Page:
Suspected Islamist militants killed 25 soldiers and wounded six others in an attack on an army post in west Niger near its border with Mali on Thursday, the government said in a statement.
It was not immediately clear who was responsible for the attack on the post at Chinagodrar, about 130 miles (209 km) north of the capital Niamey, in which 63 assailants were also killed.
But the attack coincides with a campaign by Islamist groups connected to al Qaeda and the Islamic State group to force the Nigerien army back from its western frontier with Mali where government control of the rural centre and north has all but evaporated because of the rise of jihadists.
Despite efforts by international forces to stop them, attacks have risen fourfold this year in Niger, killing nearly 400 people, according to data from the Armed Conflict Location & Event Data Project, a non-profit research organization.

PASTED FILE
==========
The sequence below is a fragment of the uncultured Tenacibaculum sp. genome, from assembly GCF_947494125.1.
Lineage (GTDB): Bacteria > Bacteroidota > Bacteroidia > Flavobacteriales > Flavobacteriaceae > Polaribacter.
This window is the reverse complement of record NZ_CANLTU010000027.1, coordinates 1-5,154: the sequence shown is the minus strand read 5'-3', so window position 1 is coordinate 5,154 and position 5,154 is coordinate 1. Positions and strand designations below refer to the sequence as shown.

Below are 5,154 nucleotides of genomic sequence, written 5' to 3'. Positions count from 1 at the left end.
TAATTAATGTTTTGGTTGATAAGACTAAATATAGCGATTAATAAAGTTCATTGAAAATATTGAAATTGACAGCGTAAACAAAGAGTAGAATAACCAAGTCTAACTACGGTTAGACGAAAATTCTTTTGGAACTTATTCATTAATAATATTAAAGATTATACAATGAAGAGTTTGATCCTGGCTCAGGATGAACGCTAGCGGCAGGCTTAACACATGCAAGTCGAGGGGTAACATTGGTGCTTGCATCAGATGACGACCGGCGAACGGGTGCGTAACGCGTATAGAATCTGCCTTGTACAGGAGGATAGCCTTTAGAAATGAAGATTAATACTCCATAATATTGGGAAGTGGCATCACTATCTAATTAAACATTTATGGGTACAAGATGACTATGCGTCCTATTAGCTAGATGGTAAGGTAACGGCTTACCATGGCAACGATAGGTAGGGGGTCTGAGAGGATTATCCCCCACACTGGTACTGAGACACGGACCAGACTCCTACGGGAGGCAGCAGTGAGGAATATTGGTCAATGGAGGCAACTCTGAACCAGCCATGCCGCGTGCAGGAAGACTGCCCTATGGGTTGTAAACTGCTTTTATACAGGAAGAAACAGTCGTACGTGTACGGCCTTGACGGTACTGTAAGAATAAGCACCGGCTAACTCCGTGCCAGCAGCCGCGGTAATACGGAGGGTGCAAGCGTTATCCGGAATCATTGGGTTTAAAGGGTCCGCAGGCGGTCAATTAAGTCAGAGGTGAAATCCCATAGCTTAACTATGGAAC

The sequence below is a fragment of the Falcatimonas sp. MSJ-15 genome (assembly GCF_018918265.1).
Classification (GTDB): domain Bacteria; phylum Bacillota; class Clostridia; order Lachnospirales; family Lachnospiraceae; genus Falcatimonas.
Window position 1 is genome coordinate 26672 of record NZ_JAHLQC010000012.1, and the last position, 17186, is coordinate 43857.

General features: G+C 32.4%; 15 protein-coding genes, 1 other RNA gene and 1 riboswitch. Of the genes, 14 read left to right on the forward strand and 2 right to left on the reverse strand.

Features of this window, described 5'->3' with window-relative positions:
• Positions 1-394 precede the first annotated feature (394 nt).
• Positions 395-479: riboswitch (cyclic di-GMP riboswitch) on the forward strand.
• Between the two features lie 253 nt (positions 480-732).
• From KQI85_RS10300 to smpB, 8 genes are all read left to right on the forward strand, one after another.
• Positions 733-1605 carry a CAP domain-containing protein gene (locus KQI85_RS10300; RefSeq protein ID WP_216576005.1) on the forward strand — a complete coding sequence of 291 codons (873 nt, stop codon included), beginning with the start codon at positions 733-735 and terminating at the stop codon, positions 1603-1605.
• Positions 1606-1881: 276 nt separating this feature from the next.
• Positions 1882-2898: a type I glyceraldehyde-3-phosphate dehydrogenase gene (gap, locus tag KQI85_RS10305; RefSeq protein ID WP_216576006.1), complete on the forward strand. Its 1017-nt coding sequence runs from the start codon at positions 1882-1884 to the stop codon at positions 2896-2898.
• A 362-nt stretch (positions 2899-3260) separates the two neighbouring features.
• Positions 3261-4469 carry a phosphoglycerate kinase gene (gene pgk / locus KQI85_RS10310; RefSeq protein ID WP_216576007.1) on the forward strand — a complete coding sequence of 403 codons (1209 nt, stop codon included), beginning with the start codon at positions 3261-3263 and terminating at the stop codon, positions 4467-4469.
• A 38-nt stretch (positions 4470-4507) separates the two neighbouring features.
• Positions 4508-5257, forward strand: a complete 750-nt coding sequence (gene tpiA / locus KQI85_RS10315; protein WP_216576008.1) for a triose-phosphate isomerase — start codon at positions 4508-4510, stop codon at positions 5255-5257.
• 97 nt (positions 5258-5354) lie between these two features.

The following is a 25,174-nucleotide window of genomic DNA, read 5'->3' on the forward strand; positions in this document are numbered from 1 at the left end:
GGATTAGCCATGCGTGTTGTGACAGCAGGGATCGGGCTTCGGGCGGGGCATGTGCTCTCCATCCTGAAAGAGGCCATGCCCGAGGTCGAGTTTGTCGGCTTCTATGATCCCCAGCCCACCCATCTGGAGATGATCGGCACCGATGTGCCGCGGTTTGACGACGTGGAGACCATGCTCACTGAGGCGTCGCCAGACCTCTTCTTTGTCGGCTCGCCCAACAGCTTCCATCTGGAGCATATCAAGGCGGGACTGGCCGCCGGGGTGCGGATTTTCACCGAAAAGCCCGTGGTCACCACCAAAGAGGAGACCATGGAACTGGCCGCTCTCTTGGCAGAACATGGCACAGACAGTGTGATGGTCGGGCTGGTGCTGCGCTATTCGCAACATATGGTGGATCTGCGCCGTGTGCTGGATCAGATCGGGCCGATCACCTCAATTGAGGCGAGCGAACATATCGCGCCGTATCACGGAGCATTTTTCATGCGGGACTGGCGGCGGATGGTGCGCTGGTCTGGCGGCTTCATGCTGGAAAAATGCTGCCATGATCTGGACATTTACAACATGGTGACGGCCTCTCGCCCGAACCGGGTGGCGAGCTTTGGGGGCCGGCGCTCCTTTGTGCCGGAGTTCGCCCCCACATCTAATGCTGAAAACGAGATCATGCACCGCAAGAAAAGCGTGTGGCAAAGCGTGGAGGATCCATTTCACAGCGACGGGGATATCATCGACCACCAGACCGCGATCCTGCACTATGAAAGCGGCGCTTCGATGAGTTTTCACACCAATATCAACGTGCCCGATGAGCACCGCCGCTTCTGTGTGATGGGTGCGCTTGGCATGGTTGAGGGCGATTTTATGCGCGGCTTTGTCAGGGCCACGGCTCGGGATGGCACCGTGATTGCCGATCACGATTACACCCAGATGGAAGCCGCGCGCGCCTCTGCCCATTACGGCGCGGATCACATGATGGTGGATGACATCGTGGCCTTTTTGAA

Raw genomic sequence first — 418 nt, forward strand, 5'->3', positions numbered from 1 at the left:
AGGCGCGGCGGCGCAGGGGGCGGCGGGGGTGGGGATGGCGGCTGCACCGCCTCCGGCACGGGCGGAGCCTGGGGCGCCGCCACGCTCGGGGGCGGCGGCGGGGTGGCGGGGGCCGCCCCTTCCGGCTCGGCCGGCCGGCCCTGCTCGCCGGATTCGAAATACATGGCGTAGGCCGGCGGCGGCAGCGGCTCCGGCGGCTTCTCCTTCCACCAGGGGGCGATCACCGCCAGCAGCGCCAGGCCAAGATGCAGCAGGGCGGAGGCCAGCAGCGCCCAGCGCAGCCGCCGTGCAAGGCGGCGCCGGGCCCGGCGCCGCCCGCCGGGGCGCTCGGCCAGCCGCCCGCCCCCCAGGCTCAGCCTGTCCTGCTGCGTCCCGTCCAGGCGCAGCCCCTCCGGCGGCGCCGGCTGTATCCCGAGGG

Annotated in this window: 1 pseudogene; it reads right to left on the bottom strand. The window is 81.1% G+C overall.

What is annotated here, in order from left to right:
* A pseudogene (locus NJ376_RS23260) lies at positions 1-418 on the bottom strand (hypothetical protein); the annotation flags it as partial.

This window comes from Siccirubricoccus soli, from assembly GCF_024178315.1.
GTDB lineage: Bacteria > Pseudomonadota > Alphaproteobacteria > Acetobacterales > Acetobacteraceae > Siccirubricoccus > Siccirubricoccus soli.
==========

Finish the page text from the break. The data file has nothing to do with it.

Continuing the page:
This included a raid last month that killed 71 soldiers at another military outpost about 150 km to the west of Chinagodrar, the biggest on the Niger military in living memory.
Security has deteriorated this year across the Sahel, a semi-arid strip of land beneath the Sahara, amid jihadist attacks and deadly ethnic reprisals between rival farming and herding communities.
The region has been in crisis since 2012 when ethnic Tuareg rebels and loosely-aligned jihadists seized the northern two-thirds of Mali, forcing France to intervene the following year to beat them back. The jihadists have since regrouped and expanded their range of influence.